But when I took a step back, I realized it wasn’t just that that disappointed me. It was the entire storyline up in space. WHAT WERE THE CHARACTERS DOING UP THERE??? They had no direction, no purpose. All the fun and important stuff was happening down on earth. In the meantime, our main character’s biggest objective was playing matchmaker to a couple of crew members!??
That’s a subplot! It should not be a main storyline in the movie.
The biggest change that needs to be made here is that the up-in-space characters need a GOAL. That goal needs STAKES. And that goal and those stakes need URGENCY. I have an idea that isn’t very good but maybe it’ll get you started. Maybe, in that initial fight with the Kar’utons, they have to make an emergency light-speed jump to avoid being blown up. In the process, their ship breaks down and they’re stranded. With Alien Kate quickly populating earth with killer alien eggs, they only have hours to figure out a way to get back and save mankind. And it needs to be your main character who’s instrumental in figuring out how to do that.
I think Colin can come up with something way better than that. I’d like more movement in space if possible. But the point is, you need a storyline that FEELS IMPORTANT up there. Right now, everyone up in the alien ship just seems to be hanging out.
Scriptshadow Nation – I implore you to help Colin out. Read this script. Or hell, just read the logline. Then give Colin funny ideas to make this better. Those of you who don’t like commenting, at least upvote the ideas you think are funny. Let’s help Colin turn this into something great. I think it has loads of potential!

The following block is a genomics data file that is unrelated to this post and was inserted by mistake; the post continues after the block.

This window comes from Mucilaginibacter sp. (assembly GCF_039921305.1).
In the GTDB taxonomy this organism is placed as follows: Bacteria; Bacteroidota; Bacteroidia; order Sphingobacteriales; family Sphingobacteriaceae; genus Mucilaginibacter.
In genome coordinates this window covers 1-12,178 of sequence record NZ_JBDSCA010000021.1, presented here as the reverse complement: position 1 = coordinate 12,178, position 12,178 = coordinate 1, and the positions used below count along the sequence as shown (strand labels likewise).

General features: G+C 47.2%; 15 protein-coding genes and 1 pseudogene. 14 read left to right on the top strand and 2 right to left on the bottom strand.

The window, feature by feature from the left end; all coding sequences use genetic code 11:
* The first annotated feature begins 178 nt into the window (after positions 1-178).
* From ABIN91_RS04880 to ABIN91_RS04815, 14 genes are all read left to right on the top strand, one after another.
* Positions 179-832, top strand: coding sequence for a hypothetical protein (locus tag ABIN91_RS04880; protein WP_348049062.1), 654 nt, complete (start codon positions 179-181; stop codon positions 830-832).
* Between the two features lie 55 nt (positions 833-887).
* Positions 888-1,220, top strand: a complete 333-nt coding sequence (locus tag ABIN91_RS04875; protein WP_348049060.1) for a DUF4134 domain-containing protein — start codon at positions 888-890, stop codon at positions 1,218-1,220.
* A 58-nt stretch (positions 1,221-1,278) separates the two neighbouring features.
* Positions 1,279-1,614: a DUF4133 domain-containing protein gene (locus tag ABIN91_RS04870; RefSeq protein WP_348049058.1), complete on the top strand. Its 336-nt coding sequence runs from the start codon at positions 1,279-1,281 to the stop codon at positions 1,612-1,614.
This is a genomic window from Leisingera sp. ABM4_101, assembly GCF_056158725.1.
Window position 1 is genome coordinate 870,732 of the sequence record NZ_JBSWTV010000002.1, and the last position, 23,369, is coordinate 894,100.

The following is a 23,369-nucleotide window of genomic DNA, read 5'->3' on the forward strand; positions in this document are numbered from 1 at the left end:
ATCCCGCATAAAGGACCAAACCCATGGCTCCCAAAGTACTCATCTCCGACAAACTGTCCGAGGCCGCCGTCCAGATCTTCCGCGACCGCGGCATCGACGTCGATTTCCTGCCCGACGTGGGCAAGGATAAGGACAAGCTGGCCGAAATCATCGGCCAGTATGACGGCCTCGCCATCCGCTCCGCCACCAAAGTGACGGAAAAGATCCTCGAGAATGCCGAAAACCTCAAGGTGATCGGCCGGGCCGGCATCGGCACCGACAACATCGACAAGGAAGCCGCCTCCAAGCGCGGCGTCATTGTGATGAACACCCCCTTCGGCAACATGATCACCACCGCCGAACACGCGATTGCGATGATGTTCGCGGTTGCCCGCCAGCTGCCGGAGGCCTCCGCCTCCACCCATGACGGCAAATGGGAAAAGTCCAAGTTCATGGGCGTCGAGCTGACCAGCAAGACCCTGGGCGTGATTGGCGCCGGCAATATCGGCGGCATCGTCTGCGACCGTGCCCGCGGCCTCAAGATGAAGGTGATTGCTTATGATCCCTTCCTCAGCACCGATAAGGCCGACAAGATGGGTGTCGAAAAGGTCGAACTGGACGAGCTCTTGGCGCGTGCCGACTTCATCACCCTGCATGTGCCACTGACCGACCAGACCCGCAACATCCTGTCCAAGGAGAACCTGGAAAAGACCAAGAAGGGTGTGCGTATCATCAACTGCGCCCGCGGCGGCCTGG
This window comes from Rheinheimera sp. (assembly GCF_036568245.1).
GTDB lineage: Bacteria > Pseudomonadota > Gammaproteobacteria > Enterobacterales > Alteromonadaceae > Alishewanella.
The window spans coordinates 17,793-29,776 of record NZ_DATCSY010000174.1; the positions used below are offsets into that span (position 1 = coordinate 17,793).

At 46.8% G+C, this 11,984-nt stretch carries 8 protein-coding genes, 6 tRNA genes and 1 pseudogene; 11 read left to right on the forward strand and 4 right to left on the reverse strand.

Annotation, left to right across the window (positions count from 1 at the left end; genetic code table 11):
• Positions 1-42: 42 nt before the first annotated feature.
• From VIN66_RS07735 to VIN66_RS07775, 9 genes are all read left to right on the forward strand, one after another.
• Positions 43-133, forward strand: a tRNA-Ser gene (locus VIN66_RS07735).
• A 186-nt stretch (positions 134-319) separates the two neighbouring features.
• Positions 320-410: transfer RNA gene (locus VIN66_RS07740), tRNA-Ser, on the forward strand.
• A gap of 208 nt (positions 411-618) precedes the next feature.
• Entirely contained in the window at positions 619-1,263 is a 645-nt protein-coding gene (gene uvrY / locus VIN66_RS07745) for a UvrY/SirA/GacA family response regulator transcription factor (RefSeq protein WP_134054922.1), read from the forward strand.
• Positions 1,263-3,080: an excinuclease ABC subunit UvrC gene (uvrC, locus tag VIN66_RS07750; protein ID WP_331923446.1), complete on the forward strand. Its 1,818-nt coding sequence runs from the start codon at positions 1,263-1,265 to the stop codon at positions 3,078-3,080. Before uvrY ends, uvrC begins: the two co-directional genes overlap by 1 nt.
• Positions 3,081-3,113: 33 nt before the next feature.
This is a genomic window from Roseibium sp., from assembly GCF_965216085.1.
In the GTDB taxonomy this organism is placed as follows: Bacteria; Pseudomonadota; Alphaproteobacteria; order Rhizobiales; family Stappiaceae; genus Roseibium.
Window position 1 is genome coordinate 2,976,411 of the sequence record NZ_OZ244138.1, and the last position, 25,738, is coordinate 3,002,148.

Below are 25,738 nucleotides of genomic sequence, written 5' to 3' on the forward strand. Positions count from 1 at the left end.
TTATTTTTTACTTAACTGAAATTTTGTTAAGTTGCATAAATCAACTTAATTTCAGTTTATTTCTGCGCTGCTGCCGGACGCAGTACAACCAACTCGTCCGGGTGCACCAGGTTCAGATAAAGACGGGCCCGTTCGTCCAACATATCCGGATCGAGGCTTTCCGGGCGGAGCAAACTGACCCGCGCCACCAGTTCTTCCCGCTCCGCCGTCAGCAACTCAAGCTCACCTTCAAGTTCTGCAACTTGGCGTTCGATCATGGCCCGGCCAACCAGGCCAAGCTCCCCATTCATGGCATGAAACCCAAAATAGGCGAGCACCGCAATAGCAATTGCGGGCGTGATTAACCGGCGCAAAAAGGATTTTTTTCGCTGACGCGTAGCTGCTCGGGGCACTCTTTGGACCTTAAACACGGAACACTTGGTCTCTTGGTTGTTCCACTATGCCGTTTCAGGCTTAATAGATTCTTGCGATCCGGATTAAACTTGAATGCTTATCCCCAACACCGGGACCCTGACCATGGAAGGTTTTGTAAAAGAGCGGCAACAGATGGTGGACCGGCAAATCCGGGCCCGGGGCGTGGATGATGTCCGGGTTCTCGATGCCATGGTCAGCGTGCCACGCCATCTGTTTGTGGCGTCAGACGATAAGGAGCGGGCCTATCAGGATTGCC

Oh, and one last thing. A writer e-mailed me to demand that the title of this be changed to “Miss Universe Saves the Universe.” The same writer proposed the title change to Colin but Colin doesn’t like it. So please vote which title you think is better in the comments.
Screenplay link: Miss Universe
[ ] what the hell did I just read?
[ ] wasn’t for me
[x] worth the read
[ ] impressive
[ ] genius
What I learned: Relationship exploration needs to happen AROUND THE PLOT. It can’t BE THE PLOT. The entire second act stopped so that Jane could help Bott try and land his crush, Zumba. I actually liked that story thread. But it’s not big enough to drive the entire up-in-space story. There needs to be something bigger they’re trying to achieve, and then Jane’s matchmaking needs to take place around that bigger objective. Look at Han and Leia in Star Wars. All of their relationship development occurs as they’re trying to achieve bigger things. The movie never stops to center on them just chatting. In the later sequels of the series (Return of the Jedi), when the writing got worse, it did stop to center on them. It’s no coincidence that the relationship became less interesting in the process.